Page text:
Keeping passengers in mind
Planning is the ultimate module for passenger safety and comfort. It takes everything the vehicle has learned from the perception and prediction modules, as well as data from internal maps and other sources, to develop a safe path forward. This module is fortified through repeated testing and simulations that refine the mathematical modeling.
We believe the frontier for ML-based planning involves infusing closed-loop trained systems with knowledge gleaned from our expert human drivers. This critical combination enables us to scale more effectively and attain safe planner behaviors, making a safer, more comfortable ride for passengers. Just like any skill where you attain mastery, our aim is to make our robotaxi driving behavior feel intuitive and natural and appear easy, leaving our passengers free to concentrate on other things while getting around town.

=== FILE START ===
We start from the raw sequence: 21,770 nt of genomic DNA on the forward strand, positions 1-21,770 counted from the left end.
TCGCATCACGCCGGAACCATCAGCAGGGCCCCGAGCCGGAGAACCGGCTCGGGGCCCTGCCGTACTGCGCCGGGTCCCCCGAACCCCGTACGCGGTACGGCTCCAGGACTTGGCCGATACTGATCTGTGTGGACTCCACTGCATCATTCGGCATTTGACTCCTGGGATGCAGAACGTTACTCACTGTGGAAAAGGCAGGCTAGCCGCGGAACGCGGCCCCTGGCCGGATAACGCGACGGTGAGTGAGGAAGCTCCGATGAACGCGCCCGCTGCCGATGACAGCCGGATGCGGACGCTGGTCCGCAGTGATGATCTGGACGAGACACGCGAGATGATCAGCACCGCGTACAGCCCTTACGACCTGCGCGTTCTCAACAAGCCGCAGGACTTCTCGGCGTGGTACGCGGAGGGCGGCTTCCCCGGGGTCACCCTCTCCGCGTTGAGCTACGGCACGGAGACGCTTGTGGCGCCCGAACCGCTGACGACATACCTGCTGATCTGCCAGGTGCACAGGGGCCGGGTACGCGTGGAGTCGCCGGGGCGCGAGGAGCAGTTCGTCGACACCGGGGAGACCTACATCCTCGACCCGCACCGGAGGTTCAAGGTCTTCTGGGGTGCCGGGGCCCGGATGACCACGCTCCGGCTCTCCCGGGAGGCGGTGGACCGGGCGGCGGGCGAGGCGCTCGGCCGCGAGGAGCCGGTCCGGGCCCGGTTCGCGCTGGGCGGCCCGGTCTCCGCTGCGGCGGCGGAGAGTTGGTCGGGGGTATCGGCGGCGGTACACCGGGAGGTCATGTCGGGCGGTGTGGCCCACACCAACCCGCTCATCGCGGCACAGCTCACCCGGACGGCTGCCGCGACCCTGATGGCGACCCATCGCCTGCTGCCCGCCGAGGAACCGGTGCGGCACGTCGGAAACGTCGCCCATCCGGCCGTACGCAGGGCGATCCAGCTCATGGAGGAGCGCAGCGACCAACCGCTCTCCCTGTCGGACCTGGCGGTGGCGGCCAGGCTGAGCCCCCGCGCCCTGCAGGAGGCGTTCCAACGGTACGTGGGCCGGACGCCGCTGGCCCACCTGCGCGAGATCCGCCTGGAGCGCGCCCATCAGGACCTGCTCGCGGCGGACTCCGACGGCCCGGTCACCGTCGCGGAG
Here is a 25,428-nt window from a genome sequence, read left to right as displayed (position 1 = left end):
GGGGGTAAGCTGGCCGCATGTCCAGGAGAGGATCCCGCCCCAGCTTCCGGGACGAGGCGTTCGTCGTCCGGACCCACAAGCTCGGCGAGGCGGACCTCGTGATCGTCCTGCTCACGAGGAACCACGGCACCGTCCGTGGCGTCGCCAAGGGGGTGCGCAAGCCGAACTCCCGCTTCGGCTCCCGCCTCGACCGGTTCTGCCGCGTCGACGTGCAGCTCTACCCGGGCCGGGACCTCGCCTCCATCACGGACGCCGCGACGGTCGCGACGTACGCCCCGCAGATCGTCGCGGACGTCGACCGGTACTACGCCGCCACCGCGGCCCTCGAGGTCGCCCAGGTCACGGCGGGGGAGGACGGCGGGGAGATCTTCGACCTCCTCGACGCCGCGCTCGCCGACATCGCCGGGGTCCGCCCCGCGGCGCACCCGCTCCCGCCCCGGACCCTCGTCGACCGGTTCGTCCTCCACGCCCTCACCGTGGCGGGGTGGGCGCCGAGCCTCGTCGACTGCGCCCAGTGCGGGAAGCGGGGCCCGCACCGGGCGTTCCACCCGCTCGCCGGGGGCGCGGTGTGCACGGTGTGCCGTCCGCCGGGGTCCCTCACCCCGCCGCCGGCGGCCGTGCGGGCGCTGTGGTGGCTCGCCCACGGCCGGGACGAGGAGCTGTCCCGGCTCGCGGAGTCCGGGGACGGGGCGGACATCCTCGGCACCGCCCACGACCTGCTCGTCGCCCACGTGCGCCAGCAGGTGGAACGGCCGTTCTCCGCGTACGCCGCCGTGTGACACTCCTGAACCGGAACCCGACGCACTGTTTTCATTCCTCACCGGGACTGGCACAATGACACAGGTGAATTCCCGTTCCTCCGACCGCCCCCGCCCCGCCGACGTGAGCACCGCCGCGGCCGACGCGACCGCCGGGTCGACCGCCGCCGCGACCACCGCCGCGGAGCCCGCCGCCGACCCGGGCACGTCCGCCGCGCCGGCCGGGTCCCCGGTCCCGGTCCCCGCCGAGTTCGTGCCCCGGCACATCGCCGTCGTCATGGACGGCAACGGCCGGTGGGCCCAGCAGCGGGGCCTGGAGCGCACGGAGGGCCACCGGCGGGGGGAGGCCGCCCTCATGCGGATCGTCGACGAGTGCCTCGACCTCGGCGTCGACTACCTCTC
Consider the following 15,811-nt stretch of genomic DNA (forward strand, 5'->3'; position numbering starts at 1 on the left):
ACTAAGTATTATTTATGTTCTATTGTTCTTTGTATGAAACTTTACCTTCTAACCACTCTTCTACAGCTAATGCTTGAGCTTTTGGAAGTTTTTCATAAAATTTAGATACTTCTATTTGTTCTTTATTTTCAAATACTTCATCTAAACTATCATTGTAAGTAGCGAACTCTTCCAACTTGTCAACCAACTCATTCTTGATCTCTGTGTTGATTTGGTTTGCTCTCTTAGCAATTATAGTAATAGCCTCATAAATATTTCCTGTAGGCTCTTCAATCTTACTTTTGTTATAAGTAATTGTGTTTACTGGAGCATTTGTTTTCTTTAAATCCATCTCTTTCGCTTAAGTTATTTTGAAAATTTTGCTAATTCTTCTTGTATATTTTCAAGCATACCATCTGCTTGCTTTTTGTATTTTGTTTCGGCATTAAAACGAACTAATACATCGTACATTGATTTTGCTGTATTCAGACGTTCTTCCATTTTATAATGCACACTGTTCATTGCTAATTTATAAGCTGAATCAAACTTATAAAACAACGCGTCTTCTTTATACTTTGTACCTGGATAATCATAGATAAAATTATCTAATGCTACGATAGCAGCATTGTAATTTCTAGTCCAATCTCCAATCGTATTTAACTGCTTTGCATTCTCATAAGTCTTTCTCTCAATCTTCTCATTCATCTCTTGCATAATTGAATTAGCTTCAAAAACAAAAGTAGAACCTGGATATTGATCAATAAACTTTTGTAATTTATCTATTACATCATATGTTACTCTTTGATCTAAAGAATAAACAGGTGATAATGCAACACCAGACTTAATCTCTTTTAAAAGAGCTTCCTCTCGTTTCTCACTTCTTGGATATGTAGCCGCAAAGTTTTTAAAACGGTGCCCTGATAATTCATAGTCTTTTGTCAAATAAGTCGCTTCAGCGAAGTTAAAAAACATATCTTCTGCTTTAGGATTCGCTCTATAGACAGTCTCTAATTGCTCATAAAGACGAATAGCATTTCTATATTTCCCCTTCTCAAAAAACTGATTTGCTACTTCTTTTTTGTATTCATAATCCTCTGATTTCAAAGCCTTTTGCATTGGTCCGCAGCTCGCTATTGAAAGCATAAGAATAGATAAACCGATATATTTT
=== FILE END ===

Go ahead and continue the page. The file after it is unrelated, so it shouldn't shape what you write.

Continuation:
We invite you to follow us on social media @motionaldrive to learn more about our work. You can also search our engineering job openings onMotional.com/careers